I'm taking over the lane.

Discussion in 'Travelling, Commuting & Safety' started by mlcorson, Jun 11, 2010.

  1. mlcorson

    mlcorson Member

    I ride in the suburbs on 2 lane roads that mostly are 30-35 mph limit and have double yellow lines that forbid passing. Recently I've had people pass me in unsafe conditions. What makes it more of a problem is that I'm going 20-25 mph myself. I typically would ride at the far right like a peddle powered bike. This seems to invite people to pass at at least 45-50mph even when cars could be coming over the hill, cars could be entering the road on the left, or I even had one driver pass me on on a curve, etc. I'm sure when push comes to shove and they need to avoid oncoming traffic, I'm going to be sacrificed. I have since decided to take the entire lane and at least not be an invitation for unsafe passing. Most of these road stretches are short and I usually let cars pass me at an intersection, stop sign, etc. Other justifications include, better road conditions, more time to react with better visibility to cars entering on the right.
    From now on, I'm taking the lane.
     

  2. GearNut

    GearNut Active Member

    Just be careful that you don't become a hood ornament.
    If you make yourself clearly visible and stay to the right you should be fine.
    If some impatient person passes you and plows headlong into another vehicle, it is not your fault. You did not force them to turn the steering wheel and push the gas pedal.
    If you get a reputation for hogging the road and slowing traffic, you will most likely get the revengeful type driving behind you and that never leads to good.
    Most state's laws only allow riding at the far right side of a road anyways, check your local MB laws to be sure you are not giving the law a reason to mess with you.
    If the law says MB's and bicycles stay to the right, and you are "hogging the road" staying in the center of the lane, and an a car goes to pass you anyways and wrecks, lawfully who was in the wrong?
     
  3. mlcorson

    mlcorson Member

    I agree...just need to find a balance where both myself and others drivers are safe. The dilemma is that by riding too far to the right, a careless driver might see that as an invitation to pass, even if the circumstances don't allow for it to occur safely.
     
  4. Happy Valley

    Happy Valley Active Member

    This is a quandary.

    Even when driving a car I'd often get pizzed off at folks who, in oncoming cars, can't seem to understand they might have to wait a few seconds behind a pulled over delivery truck or some similar slow moving vehicle, farm machine, etc rather than crossing the center line to go around and into my lane.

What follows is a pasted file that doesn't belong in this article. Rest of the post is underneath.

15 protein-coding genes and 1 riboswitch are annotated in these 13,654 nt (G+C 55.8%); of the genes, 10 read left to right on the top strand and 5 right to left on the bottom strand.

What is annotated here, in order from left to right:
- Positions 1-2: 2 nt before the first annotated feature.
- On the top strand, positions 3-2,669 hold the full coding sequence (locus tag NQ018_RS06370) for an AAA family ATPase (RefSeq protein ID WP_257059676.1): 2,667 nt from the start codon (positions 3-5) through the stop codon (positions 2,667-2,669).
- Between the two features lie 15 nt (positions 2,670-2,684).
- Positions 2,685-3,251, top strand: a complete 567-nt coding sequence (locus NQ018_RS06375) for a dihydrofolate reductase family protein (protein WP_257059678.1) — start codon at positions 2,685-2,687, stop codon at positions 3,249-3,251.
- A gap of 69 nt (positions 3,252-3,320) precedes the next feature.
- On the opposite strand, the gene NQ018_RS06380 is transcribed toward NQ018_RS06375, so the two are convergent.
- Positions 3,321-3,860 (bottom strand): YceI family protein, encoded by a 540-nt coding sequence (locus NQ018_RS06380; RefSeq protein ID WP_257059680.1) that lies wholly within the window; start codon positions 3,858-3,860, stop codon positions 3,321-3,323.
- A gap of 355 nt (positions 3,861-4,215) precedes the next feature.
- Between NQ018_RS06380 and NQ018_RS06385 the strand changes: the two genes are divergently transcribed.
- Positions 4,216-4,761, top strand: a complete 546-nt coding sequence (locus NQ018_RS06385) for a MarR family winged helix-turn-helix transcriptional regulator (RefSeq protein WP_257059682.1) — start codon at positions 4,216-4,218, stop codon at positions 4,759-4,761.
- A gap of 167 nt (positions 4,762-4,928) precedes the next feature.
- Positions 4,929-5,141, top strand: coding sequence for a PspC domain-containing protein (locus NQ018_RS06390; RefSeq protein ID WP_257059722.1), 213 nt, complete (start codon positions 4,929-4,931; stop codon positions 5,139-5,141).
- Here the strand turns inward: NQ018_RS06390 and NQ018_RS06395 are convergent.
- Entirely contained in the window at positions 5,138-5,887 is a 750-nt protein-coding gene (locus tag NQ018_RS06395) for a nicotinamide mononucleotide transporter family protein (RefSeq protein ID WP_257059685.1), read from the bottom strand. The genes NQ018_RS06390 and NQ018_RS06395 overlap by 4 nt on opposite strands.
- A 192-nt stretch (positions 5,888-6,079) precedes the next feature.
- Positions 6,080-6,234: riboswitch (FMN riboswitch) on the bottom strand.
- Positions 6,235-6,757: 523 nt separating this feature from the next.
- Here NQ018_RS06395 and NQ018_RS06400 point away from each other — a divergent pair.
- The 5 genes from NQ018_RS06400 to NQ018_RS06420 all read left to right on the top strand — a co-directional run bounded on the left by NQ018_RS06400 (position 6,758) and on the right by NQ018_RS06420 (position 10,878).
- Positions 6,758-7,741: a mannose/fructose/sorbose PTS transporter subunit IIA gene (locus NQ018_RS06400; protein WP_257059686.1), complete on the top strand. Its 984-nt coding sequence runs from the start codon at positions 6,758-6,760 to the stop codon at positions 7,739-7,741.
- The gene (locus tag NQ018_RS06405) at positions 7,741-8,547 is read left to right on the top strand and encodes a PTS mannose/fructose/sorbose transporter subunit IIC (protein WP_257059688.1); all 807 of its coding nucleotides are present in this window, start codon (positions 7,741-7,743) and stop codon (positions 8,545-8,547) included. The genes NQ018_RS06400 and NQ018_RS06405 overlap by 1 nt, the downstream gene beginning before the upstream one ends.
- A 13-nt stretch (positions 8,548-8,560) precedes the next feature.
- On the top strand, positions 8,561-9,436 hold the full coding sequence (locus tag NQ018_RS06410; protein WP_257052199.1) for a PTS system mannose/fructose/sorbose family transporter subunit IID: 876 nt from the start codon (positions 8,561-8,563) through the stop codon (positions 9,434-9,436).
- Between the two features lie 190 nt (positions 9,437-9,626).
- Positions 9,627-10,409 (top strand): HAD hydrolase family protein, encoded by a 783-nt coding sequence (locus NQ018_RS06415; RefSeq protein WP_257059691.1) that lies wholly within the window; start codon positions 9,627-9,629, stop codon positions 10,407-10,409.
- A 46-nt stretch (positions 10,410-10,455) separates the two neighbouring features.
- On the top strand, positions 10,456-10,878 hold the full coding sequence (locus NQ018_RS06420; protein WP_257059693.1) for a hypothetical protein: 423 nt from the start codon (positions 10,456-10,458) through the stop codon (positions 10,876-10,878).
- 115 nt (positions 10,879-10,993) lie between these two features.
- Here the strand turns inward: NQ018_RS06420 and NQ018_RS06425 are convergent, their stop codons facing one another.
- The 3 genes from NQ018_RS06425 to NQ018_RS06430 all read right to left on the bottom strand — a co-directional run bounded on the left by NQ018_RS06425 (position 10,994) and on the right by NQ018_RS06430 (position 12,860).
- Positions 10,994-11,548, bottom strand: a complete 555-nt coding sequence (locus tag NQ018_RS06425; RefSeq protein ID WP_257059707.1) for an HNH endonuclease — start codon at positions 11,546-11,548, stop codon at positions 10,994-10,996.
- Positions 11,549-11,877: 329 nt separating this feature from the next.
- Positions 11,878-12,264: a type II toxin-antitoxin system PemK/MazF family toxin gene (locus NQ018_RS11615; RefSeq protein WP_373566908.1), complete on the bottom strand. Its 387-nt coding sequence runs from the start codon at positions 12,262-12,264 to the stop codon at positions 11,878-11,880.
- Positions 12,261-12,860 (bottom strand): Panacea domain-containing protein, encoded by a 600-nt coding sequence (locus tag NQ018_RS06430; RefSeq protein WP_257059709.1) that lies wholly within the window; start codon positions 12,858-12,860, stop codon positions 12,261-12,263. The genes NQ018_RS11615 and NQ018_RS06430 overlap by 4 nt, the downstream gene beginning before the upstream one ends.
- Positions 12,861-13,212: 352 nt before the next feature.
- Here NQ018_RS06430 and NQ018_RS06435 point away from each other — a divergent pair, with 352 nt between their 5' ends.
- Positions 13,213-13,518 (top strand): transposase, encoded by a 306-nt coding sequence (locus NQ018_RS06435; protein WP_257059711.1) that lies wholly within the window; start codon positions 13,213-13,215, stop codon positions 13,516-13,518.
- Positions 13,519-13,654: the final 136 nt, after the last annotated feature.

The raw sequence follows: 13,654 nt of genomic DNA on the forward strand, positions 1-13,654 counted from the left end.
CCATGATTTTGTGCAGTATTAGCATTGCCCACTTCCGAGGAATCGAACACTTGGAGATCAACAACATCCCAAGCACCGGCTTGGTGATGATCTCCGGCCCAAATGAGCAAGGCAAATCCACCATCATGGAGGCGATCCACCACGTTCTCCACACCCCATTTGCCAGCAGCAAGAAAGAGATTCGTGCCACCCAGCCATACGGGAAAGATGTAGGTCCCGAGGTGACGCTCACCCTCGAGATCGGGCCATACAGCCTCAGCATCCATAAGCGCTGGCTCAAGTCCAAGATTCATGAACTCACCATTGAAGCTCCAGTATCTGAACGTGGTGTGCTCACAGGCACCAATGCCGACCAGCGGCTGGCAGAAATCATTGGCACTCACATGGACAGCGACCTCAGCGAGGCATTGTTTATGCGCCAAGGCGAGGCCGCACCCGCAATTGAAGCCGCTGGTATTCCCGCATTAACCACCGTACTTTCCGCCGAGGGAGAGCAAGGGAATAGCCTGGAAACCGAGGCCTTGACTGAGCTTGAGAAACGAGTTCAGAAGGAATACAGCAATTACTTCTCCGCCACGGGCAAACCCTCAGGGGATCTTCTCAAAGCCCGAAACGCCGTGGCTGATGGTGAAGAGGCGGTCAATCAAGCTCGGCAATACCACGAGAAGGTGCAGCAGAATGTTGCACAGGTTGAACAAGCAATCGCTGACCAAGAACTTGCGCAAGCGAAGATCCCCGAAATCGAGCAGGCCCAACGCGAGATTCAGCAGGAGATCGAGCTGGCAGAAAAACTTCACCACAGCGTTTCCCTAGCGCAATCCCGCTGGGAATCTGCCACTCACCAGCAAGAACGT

Don't they teach that any more in driving school?
     
  5. GearNut

    GearNut Active Member

    I often call today's society a microwave society. They want everything done instantly.
    Faster food, faster computers, faster cars, faster commutes, faster appointments, instant messaging, instant coffee, high speed internet, speed dialing, one touch function, the list can go on and on.
    I can't blame individuals for all of this as the newer generation has grown up to this as being the norm. They are a product of their environment. I can also say supply and demand.
    People demand it and technology supplies it.
    This whole genera of thinking had definitely spilled into the streets and highways. Road rage anyone? People want to get to where they are going without any delay. Often safe driving is of no concern to them. They will do anything, pull all kinds of stupid driving maneuvers, just to keep moving forward as fast as possible.
    Typically all this reckless effort will only save them a minute or two of their commute time.
    Is a minute or two worth someone's health or life being risked?
    This is one of the reasons why I like MB's so much. They don't go fast. You can smell the roses as you putt by. Everything moves slower. It is like a whole 'nother world where you are in it for the enjoyment of the wonders that take time.

    I kinda went off subject a little bit, sorry.
     
  6. robin bird

    robin bird Member

    "This is one of the reasons why I like MB's so much. They don't go fast. You can smell the roses as you putt by. Everything moves slower. It is like a whole 'nother world where you are in it for the enjoyment of the wonders that take time." ---today i proved the truth of that i even pedalled 10 miles along an abandoned service road lined with thousands of fragrant red native roses and Mockoranges and Yarrow-butterflies flitted in front of me.
     
  7. fm2200

    fm2200 Member

    If you take a defensive opinion while riding a gas bike, it could clearly be your worst option. I never see myself as an equal when riding in traffic, I really feel as though this could easily be the day I will regret for a long time. I maintain a realistic position when trying to get where I'm going, to challenge other drivers is not for me.